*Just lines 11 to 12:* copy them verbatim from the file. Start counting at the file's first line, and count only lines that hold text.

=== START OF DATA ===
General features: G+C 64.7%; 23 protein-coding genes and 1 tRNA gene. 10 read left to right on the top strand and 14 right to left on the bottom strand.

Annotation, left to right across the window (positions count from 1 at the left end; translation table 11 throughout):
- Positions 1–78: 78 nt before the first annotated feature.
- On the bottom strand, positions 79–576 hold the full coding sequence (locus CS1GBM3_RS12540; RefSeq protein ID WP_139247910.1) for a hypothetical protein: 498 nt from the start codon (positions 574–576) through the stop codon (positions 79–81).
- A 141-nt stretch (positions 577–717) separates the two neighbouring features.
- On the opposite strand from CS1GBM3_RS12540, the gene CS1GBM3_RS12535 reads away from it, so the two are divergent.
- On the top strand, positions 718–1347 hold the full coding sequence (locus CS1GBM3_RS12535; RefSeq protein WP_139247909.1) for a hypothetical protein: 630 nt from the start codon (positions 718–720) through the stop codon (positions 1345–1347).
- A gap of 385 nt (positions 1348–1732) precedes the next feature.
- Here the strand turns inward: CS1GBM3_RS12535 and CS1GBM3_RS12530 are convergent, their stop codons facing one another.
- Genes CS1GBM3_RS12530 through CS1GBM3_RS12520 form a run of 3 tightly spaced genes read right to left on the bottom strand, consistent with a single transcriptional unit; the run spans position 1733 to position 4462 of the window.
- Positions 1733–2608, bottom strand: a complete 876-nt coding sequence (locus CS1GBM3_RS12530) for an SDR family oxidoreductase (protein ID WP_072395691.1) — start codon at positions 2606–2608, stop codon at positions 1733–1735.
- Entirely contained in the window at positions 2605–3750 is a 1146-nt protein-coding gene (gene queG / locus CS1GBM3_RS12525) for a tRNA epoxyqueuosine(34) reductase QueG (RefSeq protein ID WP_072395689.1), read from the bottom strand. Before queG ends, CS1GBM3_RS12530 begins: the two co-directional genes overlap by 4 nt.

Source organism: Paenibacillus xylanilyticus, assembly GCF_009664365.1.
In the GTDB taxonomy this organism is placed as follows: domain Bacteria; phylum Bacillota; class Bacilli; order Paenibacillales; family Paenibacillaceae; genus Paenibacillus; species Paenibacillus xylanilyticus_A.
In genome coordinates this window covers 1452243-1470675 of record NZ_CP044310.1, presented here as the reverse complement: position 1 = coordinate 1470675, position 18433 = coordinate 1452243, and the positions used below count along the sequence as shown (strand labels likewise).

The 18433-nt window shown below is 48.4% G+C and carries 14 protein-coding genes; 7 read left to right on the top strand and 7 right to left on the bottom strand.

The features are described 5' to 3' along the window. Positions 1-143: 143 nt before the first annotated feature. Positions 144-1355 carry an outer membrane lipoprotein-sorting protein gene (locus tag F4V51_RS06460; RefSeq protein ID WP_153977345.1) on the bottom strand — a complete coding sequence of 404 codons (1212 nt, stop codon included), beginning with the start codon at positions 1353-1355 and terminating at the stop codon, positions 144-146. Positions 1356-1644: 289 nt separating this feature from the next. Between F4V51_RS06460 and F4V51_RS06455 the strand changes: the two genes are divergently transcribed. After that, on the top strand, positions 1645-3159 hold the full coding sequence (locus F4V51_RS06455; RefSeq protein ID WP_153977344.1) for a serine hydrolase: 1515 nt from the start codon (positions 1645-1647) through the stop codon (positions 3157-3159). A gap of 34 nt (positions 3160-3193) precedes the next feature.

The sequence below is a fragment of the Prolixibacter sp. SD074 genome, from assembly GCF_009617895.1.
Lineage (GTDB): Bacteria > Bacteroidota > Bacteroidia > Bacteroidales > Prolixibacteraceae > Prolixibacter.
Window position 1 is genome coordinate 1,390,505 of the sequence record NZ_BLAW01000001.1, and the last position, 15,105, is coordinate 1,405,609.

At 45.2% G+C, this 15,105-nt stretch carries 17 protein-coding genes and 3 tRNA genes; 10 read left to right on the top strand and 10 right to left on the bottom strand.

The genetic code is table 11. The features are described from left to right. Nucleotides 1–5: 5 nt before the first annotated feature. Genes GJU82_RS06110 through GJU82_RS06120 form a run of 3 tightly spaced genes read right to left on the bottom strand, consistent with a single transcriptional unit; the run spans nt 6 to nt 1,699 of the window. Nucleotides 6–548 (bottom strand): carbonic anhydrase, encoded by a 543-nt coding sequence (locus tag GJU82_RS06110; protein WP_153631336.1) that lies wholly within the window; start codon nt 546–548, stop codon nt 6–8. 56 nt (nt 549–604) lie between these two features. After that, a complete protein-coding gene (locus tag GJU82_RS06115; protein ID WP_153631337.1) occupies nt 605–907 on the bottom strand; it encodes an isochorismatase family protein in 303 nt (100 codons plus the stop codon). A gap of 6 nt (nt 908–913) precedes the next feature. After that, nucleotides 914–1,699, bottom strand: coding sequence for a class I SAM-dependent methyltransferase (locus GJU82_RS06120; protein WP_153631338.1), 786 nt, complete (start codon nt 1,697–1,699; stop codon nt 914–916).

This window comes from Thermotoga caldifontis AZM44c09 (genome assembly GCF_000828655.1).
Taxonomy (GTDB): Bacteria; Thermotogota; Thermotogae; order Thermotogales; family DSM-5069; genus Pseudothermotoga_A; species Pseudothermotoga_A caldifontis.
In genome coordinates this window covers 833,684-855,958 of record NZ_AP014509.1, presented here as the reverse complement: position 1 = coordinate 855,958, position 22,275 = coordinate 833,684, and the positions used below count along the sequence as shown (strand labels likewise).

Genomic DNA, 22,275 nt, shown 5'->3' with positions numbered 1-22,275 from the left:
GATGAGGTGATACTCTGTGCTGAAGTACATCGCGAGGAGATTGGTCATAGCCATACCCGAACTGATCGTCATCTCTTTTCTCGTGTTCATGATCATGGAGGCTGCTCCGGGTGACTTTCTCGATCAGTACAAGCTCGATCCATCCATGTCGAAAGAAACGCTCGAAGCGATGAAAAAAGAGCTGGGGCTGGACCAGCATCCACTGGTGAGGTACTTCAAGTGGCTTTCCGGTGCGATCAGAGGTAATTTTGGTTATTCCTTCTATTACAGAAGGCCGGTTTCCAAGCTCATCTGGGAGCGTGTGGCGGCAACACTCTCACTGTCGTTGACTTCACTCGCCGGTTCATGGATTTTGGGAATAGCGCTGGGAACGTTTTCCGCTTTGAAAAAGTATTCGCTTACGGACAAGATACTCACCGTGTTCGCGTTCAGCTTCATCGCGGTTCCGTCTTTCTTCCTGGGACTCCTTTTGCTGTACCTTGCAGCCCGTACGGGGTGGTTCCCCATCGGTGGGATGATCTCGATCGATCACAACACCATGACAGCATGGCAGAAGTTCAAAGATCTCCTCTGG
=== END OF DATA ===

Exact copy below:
- Positions 1733–2608, bottom strand: a complete 876-nt coding sequence (locus CS1GBM3_RS12530) for an SDR family oxidoreductase (protein ID WP_072395691.1) — start codon at positions 2606–2608, stop codon at positions 1733–1735.
- Entirely contained in the window at positions 2605–3750 is a 1146-nt protein-coding gene (gene queG / locus CS1GBM3_RS12525) for a tRNA epoxyqueuosine(34) reductase QueG (RefSeq protein ID WP_072395689.1), read from the bottom strand. Before queG ends, CS1GBM3_RS12530 begins: the two co-directional genes overlap by 4 nt.